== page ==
Forest owners unfortunately do not involve actively in the forest management planning processes. The scope and content of professional, systematic and more active motivation of forest owners for management and business co-operation have not achieved the desired results as such co-operation practically does not exist. Progress could be made by supporting producer organizations in the forestry sector arising from funds of the Rural Development Plan 2014-2020.
Growing Stock, Increment and Logging
According to the data of forest management plans by the Slovenia Forest Service, the growing stock of Slovenian forests amounts to 327,458,525 cubic metres or 276.08 cubic metres per hectare. The share of growing stock of coniferous trees is 46.50% and 53.50% of deciduous trees. There is an annual increment of 7,985,256 cubic metres of wood or 6.74 cubic metres per hectare in Slovenian forests.
In recent years, the felling in Slovenian forests has totalled to around 4 million m3 of trees annually, 60% of which have been conifers and 40% deciduous trees. According to forest management plans, the felling could be higher. Currently, it amounts to 70% of its potentials and 40% of the current increment.
Table 2: Growing stock until 2014
|Growing stock (m3 per ha)||268.84||271.86||276.08||279.27||282.10||285.19||289.31||292.80|
Table 3: Relationship between coniferous and deciduous trees, calculated on the basis of the growing stock of species, taking into account forest management plans of forest management units of 2013 and comparison with previous years (as a percentage of timber stock) Source: SFS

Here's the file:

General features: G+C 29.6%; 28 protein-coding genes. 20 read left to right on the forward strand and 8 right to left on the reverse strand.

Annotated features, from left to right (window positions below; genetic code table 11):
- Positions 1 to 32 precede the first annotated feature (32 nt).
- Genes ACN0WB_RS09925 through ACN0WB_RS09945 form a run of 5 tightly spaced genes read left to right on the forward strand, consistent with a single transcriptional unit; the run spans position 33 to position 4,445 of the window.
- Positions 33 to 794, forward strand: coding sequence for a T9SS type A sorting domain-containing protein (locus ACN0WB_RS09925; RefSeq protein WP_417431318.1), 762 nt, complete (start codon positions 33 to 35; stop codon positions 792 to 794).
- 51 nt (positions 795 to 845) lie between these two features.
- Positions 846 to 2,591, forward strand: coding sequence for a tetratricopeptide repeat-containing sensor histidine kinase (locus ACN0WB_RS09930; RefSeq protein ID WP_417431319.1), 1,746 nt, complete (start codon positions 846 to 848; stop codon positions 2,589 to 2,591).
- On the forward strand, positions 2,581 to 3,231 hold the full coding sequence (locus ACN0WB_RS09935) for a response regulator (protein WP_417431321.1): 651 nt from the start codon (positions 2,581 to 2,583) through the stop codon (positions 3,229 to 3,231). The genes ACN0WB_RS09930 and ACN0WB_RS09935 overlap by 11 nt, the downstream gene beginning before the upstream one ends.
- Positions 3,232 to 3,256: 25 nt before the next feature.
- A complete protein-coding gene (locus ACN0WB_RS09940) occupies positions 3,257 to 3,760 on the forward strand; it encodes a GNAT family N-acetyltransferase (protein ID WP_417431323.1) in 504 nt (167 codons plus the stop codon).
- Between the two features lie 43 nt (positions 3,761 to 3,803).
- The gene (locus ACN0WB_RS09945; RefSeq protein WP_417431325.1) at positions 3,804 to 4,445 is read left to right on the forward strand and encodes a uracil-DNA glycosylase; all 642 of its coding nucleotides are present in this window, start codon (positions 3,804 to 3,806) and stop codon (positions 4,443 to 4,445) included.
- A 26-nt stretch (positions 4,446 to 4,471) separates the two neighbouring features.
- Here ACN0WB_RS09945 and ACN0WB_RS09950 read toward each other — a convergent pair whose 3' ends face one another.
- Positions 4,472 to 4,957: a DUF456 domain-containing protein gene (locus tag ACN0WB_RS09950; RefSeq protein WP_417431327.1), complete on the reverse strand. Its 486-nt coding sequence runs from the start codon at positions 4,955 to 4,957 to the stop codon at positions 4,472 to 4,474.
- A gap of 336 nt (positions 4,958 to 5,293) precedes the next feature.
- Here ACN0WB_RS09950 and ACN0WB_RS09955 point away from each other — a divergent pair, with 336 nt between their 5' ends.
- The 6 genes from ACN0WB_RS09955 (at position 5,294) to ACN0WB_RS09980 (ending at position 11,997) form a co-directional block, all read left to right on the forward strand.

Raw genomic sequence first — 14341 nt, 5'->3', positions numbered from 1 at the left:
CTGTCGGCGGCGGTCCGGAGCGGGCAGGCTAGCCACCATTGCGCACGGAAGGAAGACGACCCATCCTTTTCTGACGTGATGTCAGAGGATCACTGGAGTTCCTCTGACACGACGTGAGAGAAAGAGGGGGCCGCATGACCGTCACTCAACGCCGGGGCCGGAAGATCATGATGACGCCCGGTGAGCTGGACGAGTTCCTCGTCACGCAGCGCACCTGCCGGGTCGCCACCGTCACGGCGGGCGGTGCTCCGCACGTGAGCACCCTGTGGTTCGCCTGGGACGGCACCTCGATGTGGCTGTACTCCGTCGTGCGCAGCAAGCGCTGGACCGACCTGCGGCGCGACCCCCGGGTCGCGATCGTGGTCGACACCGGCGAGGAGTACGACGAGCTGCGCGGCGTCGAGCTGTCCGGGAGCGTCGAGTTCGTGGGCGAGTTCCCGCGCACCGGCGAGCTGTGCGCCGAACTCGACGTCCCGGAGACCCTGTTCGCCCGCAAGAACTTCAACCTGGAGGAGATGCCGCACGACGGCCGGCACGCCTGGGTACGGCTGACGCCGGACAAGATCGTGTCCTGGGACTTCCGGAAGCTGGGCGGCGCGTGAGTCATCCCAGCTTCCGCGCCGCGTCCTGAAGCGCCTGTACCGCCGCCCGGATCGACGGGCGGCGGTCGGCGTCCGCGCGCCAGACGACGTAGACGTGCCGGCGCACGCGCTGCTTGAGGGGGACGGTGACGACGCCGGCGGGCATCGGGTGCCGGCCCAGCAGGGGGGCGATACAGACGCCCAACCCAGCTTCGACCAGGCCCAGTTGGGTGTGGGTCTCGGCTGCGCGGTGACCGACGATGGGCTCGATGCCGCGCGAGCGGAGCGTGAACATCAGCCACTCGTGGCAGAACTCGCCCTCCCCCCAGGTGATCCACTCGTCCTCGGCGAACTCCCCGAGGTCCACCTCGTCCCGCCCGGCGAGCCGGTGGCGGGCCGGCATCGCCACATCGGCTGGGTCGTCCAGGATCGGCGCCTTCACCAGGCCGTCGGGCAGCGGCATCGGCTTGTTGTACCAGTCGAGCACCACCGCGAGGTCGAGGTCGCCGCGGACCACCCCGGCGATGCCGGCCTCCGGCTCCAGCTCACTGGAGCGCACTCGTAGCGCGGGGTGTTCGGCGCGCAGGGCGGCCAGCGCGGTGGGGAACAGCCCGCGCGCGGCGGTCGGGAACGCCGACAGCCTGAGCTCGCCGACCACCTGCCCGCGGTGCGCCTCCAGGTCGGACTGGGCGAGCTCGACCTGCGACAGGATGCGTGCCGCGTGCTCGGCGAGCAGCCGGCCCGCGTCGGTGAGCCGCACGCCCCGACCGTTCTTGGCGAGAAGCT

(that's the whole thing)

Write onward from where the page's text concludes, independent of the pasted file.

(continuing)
Disruptions endangering Slovenian forests
In addition to damage caused by weather (wind, sleet, snow), Slovenian forests have lately been endangered mostly by insects (mainly by bark beetles) that are the most common reason for sanitary cut (37% of sanitary cut). On average sanitary cut amounts to a third of the entire cut and in different years it ranges between 19% and 45% of the total cut. Such a situation reduces the share of necessary tending cut, thus making planned forest management difficult and at the same time it weakens the bioecological stability of forests
By increasing the growing stock increases also the capacity of the forest to sequester CO2. From the forest policy perspective it is desirable to increase sinks of CO2 to a level that all other functions of forests are provided and the sustainability of forest management is ensured.
Table 4: Balance of carbon in 2014
|Annual carbon sink in forests (million tons)||1.51||1.51||1.51||1.51||1.51||1.51||1.51||1.51|
|Storage of carbon in forests (including soils) (tons/ha)||219.7||221.24||222.77||224.31||225.85||227.4||228.94||230.48|
|Annual change of carbon in wood products||84.78||62.31||49.78||35.17||20.33||17.46||6.92||30.60|
ECONOMIC ASPECTS OF FORESTS
The number of employees in forestry